Sauntering nonchalantly down a well stocked aisle of the upmarket Sultan Centre in Kuwait, I suddenly stopped dead in my tracks. My bemused eye had caught sight of the Brit celebrity chef Jamie Oliver’s face endorsing a spice from the hotspot of North Malabar, Thalassery! Curiosity aroused, I took a closer look and behold—it was a beautifully packaged (in Turkey) jar of extra bold Thalassery black pepper. As early as 3000 BCE, Kerala’s chequered spice trade steered the world economy. Often, the source of these condiments was kept a closely guarded secret with fantastic tales woven about faraway exotic lands.
Thalassery, as it is called today, is perhaps associated with its delectable Moplah Biryani and other culinary delicacies. However, there is much to delve into in this tiny place steeped in history. A trade hub where the early Romans, Greeks, Chinese, Arabs and Jewish traders rubbed shoulders in the narrow market alleys, it gradually succumbed to European might. The adventures of Haider Ali and Tipu Sultan in Malabar, and Lord Wellesley, the hero of Waterloo, who defeated the prominent resistance leader Pazhassi Raja in the jungles of Wayanad, are gripping.
They illustrate the Raja’s valour and his mastery of guerrilla warfare.
Lore has it that Bapu Mambilly who opened the popular Mambilly Biscuit Factory in 1880, was handed a Christmas cake by Lord Murdoch Brown; Bapu sniffed out the ingredients and baked the first cake on Indian soil. Cricket was introduced by Lord Wellesley in Thalassery in the 1790s to benefit the British garrison there. The locals evinced keen interest and the hallowed Municipal Cricket Ground was proud witness to the first ball bowled in India.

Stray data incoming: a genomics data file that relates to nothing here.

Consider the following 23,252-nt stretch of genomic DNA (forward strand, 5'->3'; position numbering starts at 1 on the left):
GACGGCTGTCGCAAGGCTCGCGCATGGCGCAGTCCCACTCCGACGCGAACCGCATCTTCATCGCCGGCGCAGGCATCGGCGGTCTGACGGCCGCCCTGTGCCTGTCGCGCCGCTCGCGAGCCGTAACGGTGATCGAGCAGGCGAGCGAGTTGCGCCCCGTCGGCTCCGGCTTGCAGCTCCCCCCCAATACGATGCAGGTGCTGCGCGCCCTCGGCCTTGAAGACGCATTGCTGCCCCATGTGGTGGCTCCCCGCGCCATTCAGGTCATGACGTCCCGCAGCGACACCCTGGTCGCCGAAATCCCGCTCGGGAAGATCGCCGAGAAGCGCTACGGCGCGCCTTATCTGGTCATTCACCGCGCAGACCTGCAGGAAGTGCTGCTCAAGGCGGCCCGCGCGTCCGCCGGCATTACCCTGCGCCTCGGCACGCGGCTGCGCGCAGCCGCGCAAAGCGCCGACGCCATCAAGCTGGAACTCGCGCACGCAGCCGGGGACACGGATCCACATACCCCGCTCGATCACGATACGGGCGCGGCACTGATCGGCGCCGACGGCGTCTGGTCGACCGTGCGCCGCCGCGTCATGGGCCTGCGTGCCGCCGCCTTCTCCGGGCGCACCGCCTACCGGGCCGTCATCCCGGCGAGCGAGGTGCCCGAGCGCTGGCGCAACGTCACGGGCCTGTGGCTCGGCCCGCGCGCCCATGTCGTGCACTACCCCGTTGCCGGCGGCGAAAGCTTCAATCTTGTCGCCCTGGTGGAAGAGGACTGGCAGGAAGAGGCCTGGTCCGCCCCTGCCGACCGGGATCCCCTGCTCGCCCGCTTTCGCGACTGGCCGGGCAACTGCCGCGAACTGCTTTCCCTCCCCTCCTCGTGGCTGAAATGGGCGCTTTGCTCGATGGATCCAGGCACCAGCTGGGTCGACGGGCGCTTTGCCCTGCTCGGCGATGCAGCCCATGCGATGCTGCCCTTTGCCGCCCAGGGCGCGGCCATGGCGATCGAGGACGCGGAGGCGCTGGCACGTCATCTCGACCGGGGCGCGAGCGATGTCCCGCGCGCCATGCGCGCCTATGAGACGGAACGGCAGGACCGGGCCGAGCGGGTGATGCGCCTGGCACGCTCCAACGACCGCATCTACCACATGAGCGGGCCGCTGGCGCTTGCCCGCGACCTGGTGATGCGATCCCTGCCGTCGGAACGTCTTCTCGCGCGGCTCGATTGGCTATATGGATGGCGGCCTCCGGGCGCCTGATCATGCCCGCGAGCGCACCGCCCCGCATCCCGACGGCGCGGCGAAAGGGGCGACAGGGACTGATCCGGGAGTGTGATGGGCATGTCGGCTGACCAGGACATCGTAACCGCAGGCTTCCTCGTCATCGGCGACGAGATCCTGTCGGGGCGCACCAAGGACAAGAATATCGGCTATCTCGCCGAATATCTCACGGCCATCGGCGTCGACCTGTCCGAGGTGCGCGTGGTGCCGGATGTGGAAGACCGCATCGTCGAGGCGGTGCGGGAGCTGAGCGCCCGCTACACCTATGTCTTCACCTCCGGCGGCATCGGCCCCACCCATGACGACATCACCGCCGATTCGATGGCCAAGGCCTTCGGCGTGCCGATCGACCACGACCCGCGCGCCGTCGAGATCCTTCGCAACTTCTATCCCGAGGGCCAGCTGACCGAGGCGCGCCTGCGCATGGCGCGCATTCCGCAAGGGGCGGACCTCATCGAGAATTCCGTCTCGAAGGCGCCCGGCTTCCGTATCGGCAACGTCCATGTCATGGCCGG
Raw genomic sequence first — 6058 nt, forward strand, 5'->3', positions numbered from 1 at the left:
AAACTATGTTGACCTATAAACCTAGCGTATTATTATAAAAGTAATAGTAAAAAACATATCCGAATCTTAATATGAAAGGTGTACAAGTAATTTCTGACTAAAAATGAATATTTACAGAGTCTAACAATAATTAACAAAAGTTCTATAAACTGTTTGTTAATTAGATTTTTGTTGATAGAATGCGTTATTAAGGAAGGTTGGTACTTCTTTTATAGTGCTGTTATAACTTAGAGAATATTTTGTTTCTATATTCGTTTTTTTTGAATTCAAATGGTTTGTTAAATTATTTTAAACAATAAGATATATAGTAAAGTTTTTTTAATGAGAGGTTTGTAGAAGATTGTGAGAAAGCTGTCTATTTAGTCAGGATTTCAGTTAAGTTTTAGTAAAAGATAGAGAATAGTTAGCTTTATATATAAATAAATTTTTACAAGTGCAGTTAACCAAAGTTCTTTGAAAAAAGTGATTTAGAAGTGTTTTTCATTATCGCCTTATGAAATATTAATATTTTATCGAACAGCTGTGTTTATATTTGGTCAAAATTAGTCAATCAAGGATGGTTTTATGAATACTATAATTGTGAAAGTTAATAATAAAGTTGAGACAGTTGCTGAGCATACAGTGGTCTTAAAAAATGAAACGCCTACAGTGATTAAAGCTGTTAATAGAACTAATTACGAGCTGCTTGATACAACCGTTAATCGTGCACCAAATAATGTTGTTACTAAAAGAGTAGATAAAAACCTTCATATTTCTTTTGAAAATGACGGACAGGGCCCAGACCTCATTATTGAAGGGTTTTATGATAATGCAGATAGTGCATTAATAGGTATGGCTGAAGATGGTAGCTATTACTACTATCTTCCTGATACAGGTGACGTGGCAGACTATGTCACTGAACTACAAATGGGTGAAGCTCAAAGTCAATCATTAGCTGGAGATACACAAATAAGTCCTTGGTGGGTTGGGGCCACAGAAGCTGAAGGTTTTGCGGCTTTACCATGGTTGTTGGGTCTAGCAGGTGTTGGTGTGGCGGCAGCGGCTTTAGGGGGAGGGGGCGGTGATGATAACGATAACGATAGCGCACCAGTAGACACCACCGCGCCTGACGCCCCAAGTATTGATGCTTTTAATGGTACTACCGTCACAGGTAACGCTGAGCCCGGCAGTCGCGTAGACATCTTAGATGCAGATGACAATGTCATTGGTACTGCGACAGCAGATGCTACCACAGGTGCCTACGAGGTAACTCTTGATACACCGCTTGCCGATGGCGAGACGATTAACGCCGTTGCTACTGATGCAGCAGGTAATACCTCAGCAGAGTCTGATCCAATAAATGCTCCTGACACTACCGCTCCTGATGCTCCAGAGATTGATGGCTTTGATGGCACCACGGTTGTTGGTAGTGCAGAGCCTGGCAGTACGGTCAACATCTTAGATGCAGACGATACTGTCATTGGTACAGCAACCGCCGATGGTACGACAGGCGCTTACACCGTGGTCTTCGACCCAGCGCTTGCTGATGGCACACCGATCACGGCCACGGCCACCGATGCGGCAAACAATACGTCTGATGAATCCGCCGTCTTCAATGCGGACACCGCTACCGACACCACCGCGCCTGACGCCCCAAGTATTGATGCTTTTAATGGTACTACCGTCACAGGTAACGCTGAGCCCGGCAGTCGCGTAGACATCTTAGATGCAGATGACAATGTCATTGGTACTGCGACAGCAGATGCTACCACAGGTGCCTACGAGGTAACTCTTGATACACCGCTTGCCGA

Keeleri Kunhikannan Master, a martial arts teacher, started India’s first Circus School in 1901 at Chirakkara, a few km from Thalassery. Later, Krishnan Master’s Kamala Circus earned laurels from Pandit Nehru. Popularly referred to as the Town of three C’s (cricket, cake and circus), Thalassery remains the touchstone of Malabar culture, though politically and economically traumatised by European intrusions that changed caste and work culture.
Portuguese settlements in Malabar saw Banias from Gujarat, Chettiars from the South, Syrian Christians, Arabs, the Moors, Chinese (Kozhikode has a Silk Street where perhaps the Chinese lived) make a kaleidoscope of work culture, changing caste equations, currency, seafaring knowledge, culinary skills, dress styles, romance and inter-community marriages—a vast melting pot in a secular fabric. Globalisation was indeed the byword in the hoary past, wasn’t it?